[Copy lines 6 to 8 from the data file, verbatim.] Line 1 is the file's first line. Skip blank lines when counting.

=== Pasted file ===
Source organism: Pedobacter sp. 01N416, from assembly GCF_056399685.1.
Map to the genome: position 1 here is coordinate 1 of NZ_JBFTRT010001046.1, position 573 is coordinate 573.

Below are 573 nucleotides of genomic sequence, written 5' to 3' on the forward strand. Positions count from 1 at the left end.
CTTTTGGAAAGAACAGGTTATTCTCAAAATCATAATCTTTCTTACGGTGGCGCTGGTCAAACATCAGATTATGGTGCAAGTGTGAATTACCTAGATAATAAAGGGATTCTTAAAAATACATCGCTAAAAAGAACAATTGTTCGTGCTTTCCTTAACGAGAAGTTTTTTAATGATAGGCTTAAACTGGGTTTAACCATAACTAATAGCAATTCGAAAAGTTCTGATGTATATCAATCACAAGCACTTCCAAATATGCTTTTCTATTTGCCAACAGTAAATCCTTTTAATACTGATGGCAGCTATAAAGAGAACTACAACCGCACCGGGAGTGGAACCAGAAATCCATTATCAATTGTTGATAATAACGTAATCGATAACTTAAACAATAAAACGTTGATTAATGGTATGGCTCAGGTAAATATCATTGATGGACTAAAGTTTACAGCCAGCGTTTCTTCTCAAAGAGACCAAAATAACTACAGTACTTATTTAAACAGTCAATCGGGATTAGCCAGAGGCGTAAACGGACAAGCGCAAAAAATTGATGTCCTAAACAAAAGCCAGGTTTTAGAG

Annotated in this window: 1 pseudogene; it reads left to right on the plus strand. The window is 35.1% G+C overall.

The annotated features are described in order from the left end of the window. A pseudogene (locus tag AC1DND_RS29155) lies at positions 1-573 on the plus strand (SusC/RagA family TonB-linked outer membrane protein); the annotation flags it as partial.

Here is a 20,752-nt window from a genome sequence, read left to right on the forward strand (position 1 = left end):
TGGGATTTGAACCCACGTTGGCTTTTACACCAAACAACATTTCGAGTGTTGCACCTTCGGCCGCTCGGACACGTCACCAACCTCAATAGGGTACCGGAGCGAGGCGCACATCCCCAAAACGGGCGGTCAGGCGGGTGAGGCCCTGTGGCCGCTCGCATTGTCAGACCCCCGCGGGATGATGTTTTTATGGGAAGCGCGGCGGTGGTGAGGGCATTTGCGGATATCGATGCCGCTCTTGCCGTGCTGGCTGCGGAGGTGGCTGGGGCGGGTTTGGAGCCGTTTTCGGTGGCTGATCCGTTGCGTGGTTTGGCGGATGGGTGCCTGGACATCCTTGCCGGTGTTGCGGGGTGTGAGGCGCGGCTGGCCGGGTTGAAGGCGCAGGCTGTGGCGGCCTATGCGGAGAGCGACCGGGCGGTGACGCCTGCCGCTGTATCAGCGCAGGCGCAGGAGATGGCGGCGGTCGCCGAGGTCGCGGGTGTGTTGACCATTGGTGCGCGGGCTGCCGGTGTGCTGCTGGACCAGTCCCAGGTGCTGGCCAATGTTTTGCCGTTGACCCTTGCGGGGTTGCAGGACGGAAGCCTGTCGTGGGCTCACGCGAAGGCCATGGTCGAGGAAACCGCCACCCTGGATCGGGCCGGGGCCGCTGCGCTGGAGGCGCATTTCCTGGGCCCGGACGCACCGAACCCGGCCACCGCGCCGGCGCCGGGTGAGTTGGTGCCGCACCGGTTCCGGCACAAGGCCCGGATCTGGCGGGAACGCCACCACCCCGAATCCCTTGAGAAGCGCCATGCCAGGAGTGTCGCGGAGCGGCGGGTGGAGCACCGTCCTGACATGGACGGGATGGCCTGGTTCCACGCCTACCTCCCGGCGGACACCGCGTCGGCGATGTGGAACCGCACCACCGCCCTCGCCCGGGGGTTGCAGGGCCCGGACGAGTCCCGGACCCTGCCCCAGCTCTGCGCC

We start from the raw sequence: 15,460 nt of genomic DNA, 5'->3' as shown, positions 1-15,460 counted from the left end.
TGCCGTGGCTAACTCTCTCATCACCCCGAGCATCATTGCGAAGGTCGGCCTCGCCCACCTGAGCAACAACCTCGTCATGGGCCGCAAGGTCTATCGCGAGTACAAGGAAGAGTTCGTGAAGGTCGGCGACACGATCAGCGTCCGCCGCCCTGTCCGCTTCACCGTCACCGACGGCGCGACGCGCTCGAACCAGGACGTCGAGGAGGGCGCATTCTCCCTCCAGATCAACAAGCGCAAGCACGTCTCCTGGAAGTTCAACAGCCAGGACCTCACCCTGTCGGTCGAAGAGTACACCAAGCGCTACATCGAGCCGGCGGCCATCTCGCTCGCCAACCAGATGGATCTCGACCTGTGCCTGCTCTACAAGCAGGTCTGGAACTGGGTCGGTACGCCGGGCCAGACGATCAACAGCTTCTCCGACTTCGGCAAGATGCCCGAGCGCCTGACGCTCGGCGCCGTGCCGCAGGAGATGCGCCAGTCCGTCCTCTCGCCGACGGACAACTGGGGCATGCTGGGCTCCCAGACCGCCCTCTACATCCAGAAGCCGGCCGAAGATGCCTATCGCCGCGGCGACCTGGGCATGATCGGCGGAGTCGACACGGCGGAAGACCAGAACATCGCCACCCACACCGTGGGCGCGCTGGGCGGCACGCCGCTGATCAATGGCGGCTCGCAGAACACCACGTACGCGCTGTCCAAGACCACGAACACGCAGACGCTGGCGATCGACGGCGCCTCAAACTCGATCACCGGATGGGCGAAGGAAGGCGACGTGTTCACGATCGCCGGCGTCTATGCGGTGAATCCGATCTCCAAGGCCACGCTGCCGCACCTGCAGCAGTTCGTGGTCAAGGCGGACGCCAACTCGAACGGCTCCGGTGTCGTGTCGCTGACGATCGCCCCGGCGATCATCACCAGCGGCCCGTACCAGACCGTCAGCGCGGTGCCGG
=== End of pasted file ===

The annotated features are described in order from the left end of the window. A pseudogene (locus tag AC1DND_RS29155) lies at positions 1-573 on the plus strand (SusC/RagA family TonB-linked outer membrane protein); the annotation flags it as partial.

Here is a 20,752-nt window from a genome sequence, read left to right on the forward strand (position 1 = left end):
TGGGATTTGAACCCACGTTGGCTTTTACACCAAACAACATTTCGAGTGTTGCACCTTCGGCCGCTCGGACACGTCACCAACCTCAATAGGGTACCGGAGCGAGGCGCACATCCCCAAAACGGGCGGTCAGGCGGGTGAGGCCCTGTGGCCGCTCGCATTGTCAGACCCCCGCGGGATGATGTTTTTATGGGAAGCGCGGCGGTGGTGAGGGCATTTGCGGATATCGATGCCGCTCTTGCCGTGCTGGCTGCGGAGGTGGCTGGGGCGGGTTTGGAGCCGTTTTCGGTGGCTGATCCGTTGCGTGGTTTGGCGGATGGGTGCCTGGACATCCTTGCCGGTGTTGCGGGGTGTGAGGCGCGGCTGGCCGGGTTGAAGGCGCAGGCTGTGGCGGCCTATGCGGAGAGCGACCGGGCGGTGACGCCTGCCGCTGTATCAGCGCAGGCGCAGGAGATGGCGGCGGTCGCCGAGGTCGCGGGTGTGTTGACCATTGGTGCGCGGGCTGCCGGTGTGCTGCTGGACCAGTCCCAGGTGCTGGCCAATGTTTTGCCGTTGACCCTTGCGGGGTTGCAGGACGGAAGCCTGTCGTGGGCTCACGCGAAGGCCATGGTCGAGGAAACCGCCACCCTGGATCGGGCCGGGGCCGCTGCGCTGGAGGCGCATTTCCTGGGCCCGGACGCACCGAACCCGGCCACCGCGCCGGCGCCGGGTGAGTTGGTGCCGCACCGGTTCCGGCACAAGGCCCGGATCTGGCGGGAACGCCACCACCCCGAATCCCTTGAGAAGCGCCATGCCAGGAGTGTCGCGGAGCGGCGGGTGGAGCACCGTCCTGACATGGACGGGATGGCCTGGTTCCACGCCTACCTCCCGGCGGACACCGCGTCGGCGATGTGGAACCGCACCACCGCCCTCGCCCGGGGGTTGCAGGGCCCGGACGAGTCCCGGACCCTGCCCCAGCTCTGCGCC